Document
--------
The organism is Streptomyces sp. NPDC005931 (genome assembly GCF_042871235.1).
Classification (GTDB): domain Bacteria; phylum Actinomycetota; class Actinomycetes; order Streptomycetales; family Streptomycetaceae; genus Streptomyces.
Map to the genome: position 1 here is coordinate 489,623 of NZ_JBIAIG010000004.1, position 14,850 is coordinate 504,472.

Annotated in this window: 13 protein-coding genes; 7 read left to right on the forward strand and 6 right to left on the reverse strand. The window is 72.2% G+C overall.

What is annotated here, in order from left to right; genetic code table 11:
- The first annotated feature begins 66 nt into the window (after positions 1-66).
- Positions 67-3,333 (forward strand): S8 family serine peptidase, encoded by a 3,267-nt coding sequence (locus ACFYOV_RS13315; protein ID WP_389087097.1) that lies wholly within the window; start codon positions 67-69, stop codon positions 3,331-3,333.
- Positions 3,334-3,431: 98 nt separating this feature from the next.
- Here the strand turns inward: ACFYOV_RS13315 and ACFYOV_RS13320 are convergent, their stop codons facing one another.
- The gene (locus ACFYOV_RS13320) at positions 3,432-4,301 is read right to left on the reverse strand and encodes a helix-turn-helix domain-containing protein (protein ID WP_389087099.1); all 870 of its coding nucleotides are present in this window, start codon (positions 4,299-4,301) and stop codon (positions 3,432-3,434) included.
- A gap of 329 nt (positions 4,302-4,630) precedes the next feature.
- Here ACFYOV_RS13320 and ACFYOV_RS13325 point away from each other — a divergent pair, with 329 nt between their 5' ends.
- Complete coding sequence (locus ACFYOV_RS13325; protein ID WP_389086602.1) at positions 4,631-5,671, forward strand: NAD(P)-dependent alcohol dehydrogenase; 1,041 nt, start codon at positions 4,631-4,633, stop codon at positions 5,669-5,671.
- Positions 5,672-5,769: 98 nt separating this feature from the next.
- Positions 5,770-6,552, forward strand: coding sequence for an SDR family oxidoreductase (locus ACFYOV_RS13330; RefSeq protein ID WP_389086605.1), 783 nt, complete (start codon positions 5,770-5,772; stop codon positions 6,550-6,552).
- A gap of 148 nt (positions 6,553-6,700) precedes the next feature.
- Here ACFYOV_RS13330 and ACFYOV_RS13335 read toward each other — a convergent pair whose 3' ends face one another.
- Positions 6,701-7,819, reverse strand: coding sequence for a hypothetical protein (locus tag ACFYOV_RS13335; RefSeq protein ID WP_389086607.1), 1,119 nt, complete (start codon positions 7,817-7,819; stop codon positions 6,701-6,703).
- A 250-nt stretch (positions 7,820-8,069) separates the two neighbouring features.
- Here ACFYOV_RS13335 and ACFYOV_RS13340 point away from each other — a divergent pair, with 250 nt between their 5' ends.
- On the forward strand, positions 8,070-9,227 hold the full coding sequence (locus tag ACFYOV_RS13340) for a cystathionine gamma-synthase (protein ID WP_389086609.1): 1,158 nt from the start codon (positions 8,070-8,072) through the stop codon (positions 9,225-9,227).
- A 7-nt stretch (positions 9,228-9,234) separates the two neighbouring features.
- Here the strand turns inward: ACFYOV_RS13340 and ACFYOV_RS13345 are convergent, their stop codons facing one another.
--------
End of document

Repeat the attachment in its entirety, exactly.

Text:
The organism is Streptomyces sp. NPDC005931 (genome assembly GCF_042871235.1).
Classification (GTDB): domain Bacteria; phylum Actinomycetota; class Actinomycetes; order Streptomycetales; family Streptomycetaceae; genus Streptomyces.
Map to the genome: position 1 here is coordinate 489,623 of NZ_JBIAIG010000004.1, position 14,850 is coordinate 504,472.

Annotated in this window: 13 protein-coding genes; 7 read left to right on the forward strand and 6 right to left on the reverse strand. The window is 72.2% G+C overall.

What is annotated here, in order from left to right; genetic code table 11:
- The first annotated feature begins 66 nt into the window (after positions 1-66).
- Positions 67-3,333 (forward strand): S8 family serine peptidase, encoded by a 3,267-nt coding sequence (locus ACFYOV_RS13315; protein ID WP_389087097.1) that lies wholly within the window; start codon positions 67-69, stop codon positions 3,331-3,333.
- Positions 3,334-3,431: 98 nt separating this feature from the next.
- Here the strand turns inward: ACFYOV_RS13315 and ACFYOV_RS13320 are convergent, their stop codons facing one another.
- The gene (locus ACFYOV_RS13320) at positions 3,432-4,301 is read right to left on the reverse strand and encodes a helix-turn-helix domain-containing protein (protein ID WP_389087099.1); all 870 of its coding nucleotides are present in this window, start codon (positions 4,299-4,301) and stop codon (positions 3,432-3,434) included.
- A gap of 329 nt (positions 4,302-4,630) precedes the next feature.
- Here ACFYOV_RS13320 and ACFYOV_RS13325 point away from each other — a divergent pair, with 329 nt between their 5' ends.
- Complete coding sequence (locus ACFYOV_RS13325; protein ID WP_389086602.1) at positions 4,631-5,671, forward strand: NAD(P)-dependent alcohol dehydrogenase; 1,041 nt, start codon at positions 4,631-4,633, stop codon at positions 5,669-5,671.
- Positions 5,672-5,769: 98 nt separating this feature from the next.
- Positions 5,770-6,552, forward strand: coding sequence for an SDR family oxidoreductase (locus ACFYOV_RS13330; RefSeq protein ID WP_389086605.1), 783 nt, complete (start codon positions 5,770-5,772; stop codon positions 6,550-6,552).
- A gap of 148 nt (positions 6,553-6,700) precedes the next feature.
- Here ACFYOV_RS13330 and ACFYOV_RS13335 read toward each other — a convergent pair whose 3' ends face one another.
- Positions 6,701-7,819, reverse strand: coding sequence for a hypothetical protein (locus tag ACFYOV_RS13335; RefSeq protein ID WP_389086607.1), 1,119 nt, complete (start codon positions 7,817-7,819; stop codon positions 6,701-6,703).
- A 250-nt stretch (positions 7,820-8,069) separates the two neighbouring features.
- Here ACFYOV_RS13335 and ACFYOV_RS13340 point away from each other — a divergent pair, with 250 nt between their 5' ends.
- On the forward strand, positions 8,070-9,227 hold the full coding sequence (locus tag ACFYOV_RS13340) for a cystathionine gamma-synthase (protein ID WP_389086609.1): 1,158 nt from the start codon (positions 8,070-8,072) through the stop codon (positions 9,225-9,227).
- A 7-nt stretch (positions 9,228-9,234) separates the two neighbouring features.
- Here the strand turns inward: ACFYOV_RS13340 and ACFYOV_RS13345 are convergent, their stop codons facing one another.